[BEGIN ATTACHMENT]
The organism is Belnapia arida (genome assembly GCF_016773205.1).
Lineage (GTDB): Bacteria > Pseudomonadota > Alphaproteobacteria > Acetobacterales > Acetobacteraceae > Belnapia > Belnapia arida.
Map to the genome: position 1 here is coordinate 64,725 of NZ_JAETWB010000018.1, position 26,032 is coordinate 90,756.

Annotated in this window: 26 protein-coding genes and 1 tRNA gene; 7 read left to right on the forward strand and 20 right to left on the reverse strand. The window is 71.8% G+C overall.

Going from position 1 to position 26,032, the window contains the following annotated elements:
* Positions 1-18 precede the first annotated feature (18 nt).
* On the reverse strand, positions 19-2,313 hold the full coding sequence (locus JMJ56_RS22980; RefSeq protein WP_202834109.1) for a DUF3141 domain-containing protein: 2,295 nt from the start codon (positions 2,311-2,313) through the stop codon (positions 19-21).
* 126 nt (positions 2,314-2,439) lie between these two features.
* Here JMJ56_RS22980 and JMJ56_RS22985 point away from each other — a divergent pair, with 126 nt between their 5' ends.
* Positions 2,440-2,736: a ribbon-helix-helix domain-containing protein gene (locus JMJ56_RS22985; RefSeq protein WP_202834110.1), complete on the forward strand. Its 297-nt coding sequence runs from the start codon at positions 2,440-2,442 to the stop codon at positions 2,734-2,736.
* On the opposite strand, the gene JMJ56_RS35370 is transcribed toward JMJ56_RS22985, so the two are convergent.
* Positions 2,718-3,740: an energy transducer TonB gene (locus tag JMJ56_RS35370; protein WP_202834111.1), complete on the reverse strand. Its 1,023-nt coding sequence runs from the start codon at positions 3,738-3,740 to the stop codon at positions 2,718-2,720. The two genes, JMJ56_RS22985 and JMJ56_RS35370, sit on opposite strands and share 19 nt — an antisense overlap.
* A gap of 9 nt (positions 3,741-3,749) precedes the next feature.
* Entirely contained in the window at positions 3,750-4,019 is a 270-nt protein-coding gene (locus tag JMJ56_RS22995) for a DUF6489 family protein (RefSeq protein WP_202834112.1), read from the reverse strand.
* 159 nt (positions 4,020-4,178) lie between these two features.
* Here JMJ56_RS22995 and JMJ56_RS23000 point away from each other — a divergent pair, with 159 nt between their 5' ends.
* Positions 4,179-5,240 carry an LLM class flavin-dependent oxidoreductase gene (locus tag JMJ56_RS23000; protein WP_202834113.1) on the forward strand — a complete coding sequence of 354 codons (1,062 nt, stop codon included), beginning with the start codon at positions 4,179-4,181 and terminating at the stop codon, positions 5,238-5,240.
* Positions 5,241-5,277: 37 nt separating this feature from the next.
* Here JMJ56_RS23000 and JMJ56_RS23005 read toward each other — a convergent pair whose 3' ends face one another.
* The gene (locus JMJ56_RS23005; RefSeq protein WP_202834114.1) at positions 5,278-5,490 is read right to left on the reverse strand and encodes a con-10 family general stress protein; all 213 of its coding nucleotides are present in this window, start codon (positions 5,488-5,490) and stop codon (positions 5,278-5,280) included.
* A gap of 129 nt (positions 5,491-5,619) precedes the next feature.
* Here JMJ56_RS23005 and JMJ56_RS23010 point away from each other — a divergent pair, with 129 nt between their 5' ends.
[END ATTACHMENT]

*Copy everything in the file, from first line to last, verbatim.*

The organism is Belnapia arida (genome assembly GCF_016773205.1).
Lineage (GTDB): Bacteria > Pseudomonadota > Alphaproteobacteria > Acetobacterales > Acetobacteraceae > Belnapia > Belnapia arida.
Map to the genome: position 1 here is coordinate 64,725 of NZ_JAETWB010000018.1, position 26,032 is coordinate 90,756.

Annotated in this window: 26 protein-coding genes and 1 tRNA gene; 7 read left to right on the forward strand and 20 right to left on the reverse strand. The window is 71.8% G+C overall.

Going from position 1 to position 26,032, the window contains the following annotated elements:
* Positions 1-18 precede the first annotated feature (18 nt).
* On the reverse strand, positions 19-2,313 hold the full coding sequence (locus JMJ56_RS22980; RefSeq protein WP_202834109.1) for a DUF3141 domain-containing protein: 2,295 nt from the start codon (positions 2,311-2,313) through the stop codon (positions 19-21).
* 126 nt (positions 2,314-2,439) lie between these two features.
* Here JMJ56_RS22980 and JMJ56_RS22985 point away from each other — a divergent pair, with 126 nt between their 5' ends.
* Positions 2,440-2,736: a ribbon-helix-helix domain-containing protein gene (locus JMJ56_RS22985; RefSeq protein WP_202834110.1), complete on the forward strand. Its 297-nt coding sequence runs from the start codon at positions 2,440-2,442 to the stop codon at positions 2,734-2,736.
* On the opposite strand, the gene JMJ56_RS35370 is transcribed toward JMJ56_RS22985, so the two are convergent.
* Positions 2,718-3,740: an energy transducer TonB gene (locus tag JMJ56_RS35370; protein WP_202834111.1), complete on the reverse strand. Its 1,023-nt coding sequence runs from the start codon at positions 3,738-3,740 to the stop codon at positions 2,718-2,720. The two genes, JMJ56_RS22985 and JMJ56_RS35370, sit on opposite strands and share 19 nt — an antisense overlap.
* A gap of 9 nt (positions 3,741-3,749) precedes the next feature.
* Entirely contained in the window at positions 3,750-4,019 is a 270-nt protein-coding gene (locus tag JMJ56_RS22995) for a DUF6489 family protein (RefSeq protein WP_202834112.1), read from the reverse strand.
* 159 nt (positions 4,020-4,178) lie between these two features.
* Here JMJ56_RS22995 and JMJ56_RS23000 point away from each other — a divergent pair, with 159 nt between their 5' ends.
* Positions 4,179-5,240 carry an LLM class flavin-dependent oxidoreductase gene (locus tag JMJ56_RS23000; protein WP_202834113.1) on the forward strand — a complete coding sequence of 354 codons (1,062 nt, stop codon included), beginning with the start codon at positions 4,179-4,181 and terminating at the stop codon, positions 5,238-5,240.
* Positions 5,241-5,277: 37 nt separating this feature from the next.
* Here JMJ56_RS23000 and JMJ56_RS23005 read toward each other — a convergent pair whose 3' ends face one another.
* The gene (locus JMJ56_RS23005; RefSeq protein WP_202834114.1) at positions 5,278-5,490 is read right to left on the reverse strand and encodes a con-10 family general stress protein; all 213 of its coding nucleotides are present in this window, start codon (positions 5,488-5,490) and stop codon (positions 5,278-5,280) included.
* A gap of 129 nt (positions 5,491-5,619) precedes the next feature.
* Here JMJ56_RS23005 and JMJ56_RS23010 point away from each other — a divergent pair, with 129 nt between their 5' ends.